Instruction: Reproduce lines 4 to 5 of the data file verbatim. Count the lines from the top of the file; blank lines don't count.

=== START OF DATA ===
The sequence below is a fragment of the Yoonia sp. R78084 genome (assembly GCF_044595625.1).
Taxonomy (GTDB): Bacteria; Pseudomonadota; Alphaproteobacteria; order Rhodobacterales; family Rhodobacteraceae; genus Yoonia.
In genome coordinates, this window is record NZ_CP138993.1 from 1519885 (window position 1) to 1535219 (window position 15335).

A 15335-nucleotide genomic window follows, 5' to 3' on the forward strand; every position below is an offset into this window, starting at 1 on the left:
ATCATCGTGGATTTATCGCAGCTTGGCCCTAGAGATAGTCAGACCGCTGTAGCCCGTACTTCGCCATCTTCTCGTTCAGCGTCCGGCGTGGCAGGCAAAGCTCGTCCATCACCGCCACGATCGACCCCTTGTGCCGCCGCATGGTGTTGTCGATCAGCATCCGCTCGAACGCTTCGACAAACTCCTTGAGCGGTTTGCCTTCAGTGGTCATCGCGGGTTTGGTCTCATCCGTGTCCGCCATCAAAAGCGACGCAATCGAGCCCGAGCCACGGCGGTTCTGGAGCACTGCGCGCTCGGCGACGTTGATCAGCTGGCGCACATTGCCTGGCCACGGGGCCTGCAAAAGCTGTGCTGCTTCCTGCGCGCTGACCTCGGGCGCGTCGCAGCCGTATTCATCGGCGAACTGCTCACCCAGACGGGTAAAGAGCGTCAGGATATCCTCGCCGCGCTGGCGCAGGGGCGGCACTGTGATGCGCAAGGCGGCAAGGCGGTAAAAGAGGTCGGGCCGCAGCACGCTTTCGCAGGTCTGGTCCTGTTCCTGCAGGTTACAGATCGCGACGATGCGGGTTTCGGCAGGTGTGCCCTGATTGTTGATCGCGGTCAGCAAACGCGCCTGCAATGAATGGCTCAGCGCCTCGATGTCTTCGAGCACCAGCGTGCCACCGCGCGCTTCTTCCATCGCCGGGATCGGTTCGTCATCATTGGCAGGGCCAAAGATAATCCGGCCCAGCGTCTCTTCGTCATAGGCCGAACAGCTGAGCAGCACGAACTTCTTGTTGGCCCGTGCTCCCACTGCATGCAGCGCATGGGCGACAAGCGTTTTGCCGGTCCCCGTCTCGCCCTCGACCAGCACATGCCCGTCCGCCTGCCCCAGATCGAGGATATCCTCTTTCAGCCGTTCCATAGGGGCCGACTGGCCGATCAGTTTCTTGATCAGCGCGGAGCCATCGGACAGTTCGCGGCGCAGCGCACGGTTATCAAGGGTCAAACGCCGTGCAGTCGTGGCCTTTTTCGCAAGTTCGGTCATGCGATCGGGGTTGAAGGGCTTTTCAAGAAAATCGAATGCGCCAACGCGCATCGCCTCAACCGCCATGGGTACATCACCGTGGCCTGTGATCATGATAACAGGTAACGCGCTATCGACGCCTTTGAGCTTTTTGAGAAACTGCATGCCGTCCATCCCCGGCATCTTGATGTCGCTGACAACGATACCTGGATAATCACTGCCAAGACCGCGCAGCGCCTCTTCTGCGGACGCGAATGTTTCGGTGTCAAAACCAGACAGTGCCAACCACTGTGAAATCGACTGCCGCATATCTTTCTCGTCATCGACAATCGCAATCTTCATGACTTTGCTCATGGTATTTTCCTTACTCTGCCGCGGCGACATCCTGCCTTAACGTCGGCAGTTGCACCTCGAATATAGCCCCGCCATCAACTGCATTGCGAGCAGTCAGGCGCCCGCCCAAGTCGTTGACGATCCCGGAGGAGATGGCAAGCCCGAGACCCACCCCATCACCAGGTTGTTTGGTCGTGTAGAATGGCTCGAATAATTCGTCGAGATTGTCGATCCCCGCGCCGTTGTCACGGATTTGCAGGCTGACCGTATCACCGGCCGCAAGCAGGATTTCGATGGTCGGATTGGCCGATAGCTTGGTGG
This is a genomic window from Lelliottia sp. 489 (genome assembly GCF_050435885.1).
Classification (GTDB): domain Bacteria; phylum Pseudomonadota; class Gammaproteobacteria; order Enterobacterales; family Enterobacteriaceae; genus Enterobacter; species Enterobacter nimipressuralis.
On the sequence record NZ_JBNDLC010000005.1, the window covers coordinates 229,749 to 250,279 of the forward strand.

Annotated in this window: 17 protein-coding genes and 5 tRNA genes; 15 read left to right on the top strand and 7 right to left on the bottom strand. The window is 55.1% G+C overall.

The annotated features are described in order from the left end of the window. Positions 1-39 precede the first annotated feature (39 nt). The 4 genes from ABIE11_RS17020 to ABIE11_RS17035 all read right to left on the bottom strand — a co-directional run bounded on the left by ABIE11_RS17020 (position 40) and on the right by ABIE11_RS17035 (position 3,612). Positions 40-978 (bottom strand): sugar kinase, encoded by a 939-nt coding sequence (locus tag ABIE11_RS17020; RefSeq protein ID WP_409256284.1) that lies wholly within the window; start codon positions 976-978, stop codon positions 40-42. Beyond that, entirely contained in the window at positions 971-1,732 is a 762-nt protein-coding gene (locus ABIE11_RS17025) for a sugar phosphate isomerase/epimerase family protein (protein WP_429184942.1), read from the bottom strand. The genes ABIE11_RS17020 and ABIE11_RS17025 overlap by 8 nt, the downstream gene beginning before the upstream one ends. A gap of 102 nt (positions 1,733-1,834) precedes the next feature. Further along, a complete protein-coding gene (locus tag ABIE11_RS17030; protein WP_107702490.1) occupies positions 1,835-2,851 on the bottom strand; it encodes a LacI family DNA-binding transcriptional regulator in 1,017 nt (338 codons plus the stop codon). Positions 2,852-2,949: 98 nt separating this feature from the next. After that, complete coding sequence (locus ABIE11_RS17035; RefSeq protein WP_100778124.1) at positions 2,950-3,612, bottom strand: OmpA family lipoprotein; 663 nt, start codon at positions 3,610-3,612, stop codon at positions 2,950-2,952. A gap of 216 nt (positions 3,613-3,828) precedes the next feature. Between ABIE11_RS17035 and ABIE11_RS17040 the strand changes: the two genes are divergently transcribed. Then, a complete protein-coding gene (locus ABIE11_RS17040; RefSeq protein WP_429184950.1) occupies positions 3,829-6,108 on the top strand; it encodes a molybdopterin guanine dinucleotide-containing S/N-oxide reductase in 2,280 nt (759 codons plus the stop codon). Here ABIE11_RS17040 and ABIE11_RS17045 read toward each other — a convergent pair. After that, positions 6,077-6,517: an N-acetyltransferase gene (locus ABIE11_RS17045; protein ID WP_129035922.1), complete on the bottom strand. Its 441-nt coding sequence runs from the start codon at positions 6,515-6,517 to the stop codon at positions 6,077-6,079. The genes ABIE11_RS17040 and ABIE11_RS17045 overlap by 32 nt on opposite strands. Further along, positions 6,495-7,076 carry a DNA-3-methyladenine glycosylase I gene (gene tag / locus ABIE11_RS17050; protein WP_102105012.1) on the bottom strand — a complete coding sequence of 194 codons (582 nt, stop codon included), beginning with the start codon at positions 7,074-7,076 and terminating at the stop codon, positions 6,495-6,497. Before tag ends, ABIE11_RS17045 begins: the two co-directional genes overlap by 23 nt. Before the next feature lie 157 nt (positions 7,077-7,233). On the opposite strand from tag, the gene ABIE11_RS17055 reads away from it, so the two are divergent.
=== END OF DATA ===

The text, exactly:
A 15335-nucleotide genomic window follows, 5' to 3' on the forward strand; every position below is an offset into this window, starting at 1 on the left:
ATCATCGTGGATTTATCGCAGCTTGGCCCTAGAGATAGTCAGACCGCTGTAGCCCGTACTTCGCCATCTTCTCGTTCAGCGTCCGGCGTGGCAGGCAAAGCTCGTCCATCACCGCCACGATCGACCCCTTGTGCCGCCGCATGGTGTTGTCGATCAGCATCCGCTCGAACGCTTCGACAAACTCCTTGAGCGGTTTGCCTTCAGTGGTCATCGCGGGTTTGGTCTCATCCGTGTCCGCCATCAAAAGCGACGCAATCGAGCCCGAGCCACGGCGGTTCTGGAGCACTGCGCGCTCGGCGACGTTGATCAGCTGGCGCACATTGCCTGGCCACGGGGCCTGCAAAAGCTGTGCTGCTTCCTGCGCGCTGACCTCGGGCGCGTCGCAGCCGTATTCATCGGCGAACTGCTCACCCAGACGGGTAAAGAGCGTCAGGATATCCTCGCCGCGCTGGCGCAGGGGCGGCACTGTGATGCGCAAGGCGGCAAGGCGGTAAAAGAGGTCGGGCCGCAGCACGCTTTCGCAGGTCTGGTCCTGTTCCTGCAGGTTACAGATCGCGACGATGCGGGTTTCGGCAGGTGTGCCCTGATTGTTGATCGCGGTCAGCAAACGCGCCTGCAATGAATGGCTCAGCGCCTCGATGTCTTCGAGCACCAGCGTGCCACCGCGCGCTTCTTCCATCGCCGGGATCGGTTCGTCATCATTGGCAGGGCCAAAGATAATCCGGCCCAGCGTCTCTTCGTCATAGGCCGAACAGCTGAGCAGCACGAACTTCTTGTTGGCCCGTGCTCCCACTGCATGCAGCGCATGGGCGACAAGCGTTTTGCCGGTCCCCGTCTCGCCCTCGACCAGCACATGCCCGTCCGCCTGCCCCAGATCGAGGATATCCTCTTTCAGCCGTTCCATAGGGGCCGACTGGCCGATCAGTTTCTTGATCAGCGCGGAGCCATCGGACAGTTCGCGGCGCAGCGCACGGTTATCAAGGGTCAAACGCCGTGCAGTCGTGGCCTTTTTCGCAAGTTCGGTCATGCGATCGGGGTTGAAGGGCTTTTCAAGAAAATCGAATGCGCCAACGCGCATCGCCTCAACCGCCATGGGTACATCACCGTGGCCTGTGATCATGATAACAGGTAACGCGCTATCGACGCCTTTGAGCTTTTTGAGAAACTGCATGCCGTCCATCCCCGGCATCTTGATGTCGCTGACAACGATACCTGGATAATCACTGCCAAGACCGCGCAGCGCCTCTTCTGCGGACGCGAATGTTTCGGTGTCAAAACCAGACAGTGCCAACCACTGTGAAATCGACTGCCGCATATCTTTCTCGTCATCGACAATCGCAATCTTCATGACTTTGCTCATGGTATTTTCCTTACTCTGCCGCGGCGACATCCTGCCTTAACGTCGGCAGTTGCACCTCGAATATAGCCCCGCCATCAACTGCATTGCGAGCAGTCAGGCGCCCGCCCAAGTCGTTGACGATCCCGGAGGAGATGGCAAGCCCGAGACCCACCCCATCACCAGGTTGTTTGGTCGTGTAGAATGGCTCGAATAATTCGTCGAGATTGTCGATCCCCGCGCCGTTGTCACGGATTTGCAGGCTGACCGTATCACCGGCCGCAAGCAGGATTTCGATGGTCGGATTGGCCGATAGCTTGGTGG